("My Japanese has leveled up!")
Thoughts on language learning through the lens of Metroidvanias with RPG elements.
("My Japanese has leveled up!")
I always liked Metroidvanias. Because I like exploring, I like seeing new things, new places, meeting new characters. And the nature of a Metroidvania makes things especially engaging in this way. I come across obstacles, and I have to figure them out. I think, "Should I be able to get past this obstacle? No, I don't think so, not yet. There must be some new technique or item that I have yet to find." And I wonder, what will that be? This space is too short for me to walk under. Will I learn to crawl? Roll up into a ball? Slide-kick? Shoot myself out of a cannon?
And when I finally do learn a technique to make myself tiny, I feel a thrill of anticipation. Now, when I see those little crawlspaces, I can shrink myself and go find out what's on the other side!
The ones with RPG elements can be especially fun. No matter what I'm doing, even if I'm retreading ground I've already been over, I feel like I'm gaining something. Yeah, these enemies might not be challenging, and they might not be guarding anything new, but they're fun to face, and they'll make me stronger when I go up against the more difficult enemies! And when I do face something difficult, I can feel the progress I've made.
It isn't a far leap to apply this to language learning.
Every flash card, every casual conversation with friends, every pair-work exercise in class, every tweet from Japanese Twitter users, every line of dialog in anime and dramas, every J-pop song, every post on HelloTalk makes me stronger. These aren't just things that I'm doing to practice my Japanese, they're things I want to do. ... Well, okay, the flash cards are purely for grinding experience. But everything else... I want to make friends, I want to get to know them, I want to get closer to them. I really like my classmates, and the pair-work exercises are structured ways for us to play with a new toy that we just got. I want to know what the Japanese community on Twitter is up to. I love the stories in anime and dramas, and I want to know what the original meaning is without the lossy conversion to English. J-pop is my life and I want to feel the words as well as the tone and the music. I love talking to the HelloTalk community.
And when I come up against something difficult and my mind doesn't crumble against it but stands mostly steady, it feels really good. When I stopped learning Japanese three years ago, I still couldn't keep up with the slowed-down beginner lessons on JapanesePod101 with more than 75% accuracy, and I needed to pause regularly. In the ~four months since I have returned to it, my listening skill has leveled up to the point where I can keep up with a full-speed beginner lesson at 95% accuracy without pausing at all. Even despite not recognizing one character's accent, and needing to concentrate especially hard on the sounds.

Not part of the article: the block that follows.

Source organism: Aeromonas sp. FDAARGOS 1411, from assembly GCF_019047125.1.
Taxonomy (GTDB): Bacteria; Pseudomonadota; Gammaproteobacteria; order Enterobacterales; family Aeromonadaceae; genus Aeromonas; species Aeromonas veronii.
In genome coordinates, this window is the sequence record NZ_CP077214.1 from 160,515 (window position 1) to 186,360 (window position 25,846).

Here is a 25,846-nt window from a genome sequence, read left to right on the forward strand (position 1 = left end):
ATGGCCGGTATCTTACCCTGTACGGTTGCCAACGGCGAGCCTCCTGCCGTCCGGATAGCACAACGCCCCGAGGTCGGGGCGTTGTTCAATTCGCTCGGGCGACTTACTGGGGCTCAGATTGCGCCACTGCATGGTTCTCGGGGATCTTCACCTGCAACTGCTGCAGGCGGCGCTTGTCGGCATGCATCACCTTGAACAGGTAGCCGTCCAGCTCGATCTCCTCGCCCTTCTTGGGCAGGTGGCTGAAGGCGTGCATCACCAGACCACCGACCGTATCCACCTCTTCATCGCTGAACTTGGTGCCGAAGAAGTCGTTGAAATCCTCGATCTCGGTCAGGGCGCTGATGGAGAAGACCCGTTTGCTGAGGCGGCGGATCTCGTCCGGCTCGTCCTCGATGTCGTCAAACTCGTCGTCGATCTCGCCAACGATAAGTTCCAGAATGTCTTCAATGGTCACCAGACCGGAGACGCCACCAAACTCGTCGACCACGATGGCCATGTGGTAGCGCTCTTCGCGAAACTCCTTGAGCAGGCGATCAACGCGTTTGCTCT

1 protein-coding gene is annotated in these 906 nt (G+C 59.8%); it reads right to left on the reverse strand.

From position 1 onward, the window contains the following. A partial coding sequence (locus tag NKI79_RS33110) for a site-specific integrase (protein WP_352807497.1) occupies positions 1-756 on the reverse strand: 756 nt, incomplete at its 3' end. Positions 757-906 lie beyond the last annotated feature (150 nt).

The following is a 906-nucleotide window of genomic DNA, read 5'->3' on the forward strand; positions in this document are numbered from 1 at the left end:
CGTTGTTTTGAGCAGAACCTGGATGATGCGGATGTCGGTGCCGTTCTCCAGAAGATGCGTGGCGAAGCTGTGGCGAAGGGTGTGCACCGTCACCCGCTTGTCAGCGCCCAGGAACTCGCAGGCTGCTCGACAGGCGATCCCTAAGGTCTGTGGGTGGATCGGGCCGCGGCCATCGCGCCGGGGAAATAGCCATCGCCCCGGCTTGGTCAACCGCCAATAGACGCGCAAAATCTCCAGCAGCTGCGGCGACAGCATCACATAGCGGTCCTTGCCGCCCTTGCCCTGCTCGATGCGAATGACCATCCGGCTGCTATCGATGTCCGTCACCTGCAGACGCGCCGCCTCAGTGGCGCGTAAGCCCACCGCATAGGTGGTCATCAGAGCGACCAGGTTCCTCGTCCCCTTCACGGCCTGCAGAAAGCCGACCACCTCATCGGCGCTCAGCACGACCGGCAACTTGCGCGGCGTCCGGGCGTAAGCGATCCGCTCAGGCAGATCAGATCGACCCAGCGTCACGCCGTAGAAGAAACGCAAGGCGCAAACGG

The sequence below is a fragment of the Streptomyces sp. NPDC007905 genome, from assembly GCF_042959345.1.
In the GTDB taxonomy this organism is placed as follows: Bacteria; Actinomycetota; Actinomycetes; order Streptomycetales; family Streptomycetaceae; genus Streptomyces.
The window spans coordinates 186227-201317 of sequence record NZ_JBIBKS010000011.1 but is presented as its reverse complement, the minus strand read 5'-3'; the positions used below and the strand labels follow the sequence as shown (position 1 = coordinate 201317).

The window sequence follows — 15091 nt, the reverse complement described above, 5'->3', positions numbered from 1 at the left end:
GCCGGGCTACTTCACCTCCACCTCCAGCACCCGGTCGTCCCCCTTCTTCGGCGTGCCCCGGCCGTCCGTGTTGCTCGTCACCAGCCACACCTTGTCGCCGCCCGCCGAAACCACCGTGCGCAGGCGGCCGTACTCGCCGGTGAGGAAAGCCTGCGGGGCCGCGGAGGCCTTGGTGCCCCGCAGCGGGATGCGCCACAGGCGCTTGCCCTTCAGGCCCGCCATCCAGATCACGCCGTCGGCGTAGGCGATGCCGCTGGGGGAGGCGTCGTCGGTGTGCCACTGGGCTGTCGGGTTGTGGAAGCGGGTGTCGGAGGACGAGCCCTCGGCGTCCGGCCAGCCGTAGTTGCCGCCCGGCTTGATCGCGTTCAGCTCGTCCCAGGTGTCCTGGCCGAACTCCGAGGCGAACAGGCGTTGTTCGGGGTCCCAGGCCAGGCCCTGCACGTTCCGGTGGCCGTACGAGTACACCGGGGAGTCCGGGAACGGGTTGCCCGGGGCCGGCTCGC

But I can level up forever and still have most of Japanese locked away from me if I don't learn new grammar. And it's that that most gives me that thrill, that excitement of exploration and unlocking things that I can go back to now. Every time I learn a new piece of grammar, sentences that I was completely unable to form or understand are suddenly newly accessible. My mind goes wild thinking about all the times I wanted to say something but couldn't, or when I heard a certain structure and couldn't make sense of it.
And just like how in Metroidvanias, I got better at intuitively understanding how a room was laid out the more I played...
In language learning, the more I learn, the more things make sense to me "automatically".
When I was in high school, I could barely even tell apart different languages enough to recognize when Japanese was being spoken.
As I heard more of it, I could get a feel for what was Japanese vs. some other foreign language.
And as I started learning Japanese, I started to recognize the syllables automatically even when I couldn't understand what they meant.
And now, even if I don't have the vocabulary (and, in some cases, even the grammar), the ghosts of sentence structures are starting to become palpable.
I'm getting there, piece by piece. It feels really good.
Every experience level is a cause for a triumphant fanfare! Every piece of grammar deserves to be held up and given its own text-box describing what it's useful for! But it's not just the learning itself that's rewarding. It's excitedly wondering what's on the other side of the locked doors that not having those skills guarded.
I'm going to keep exploring this open world!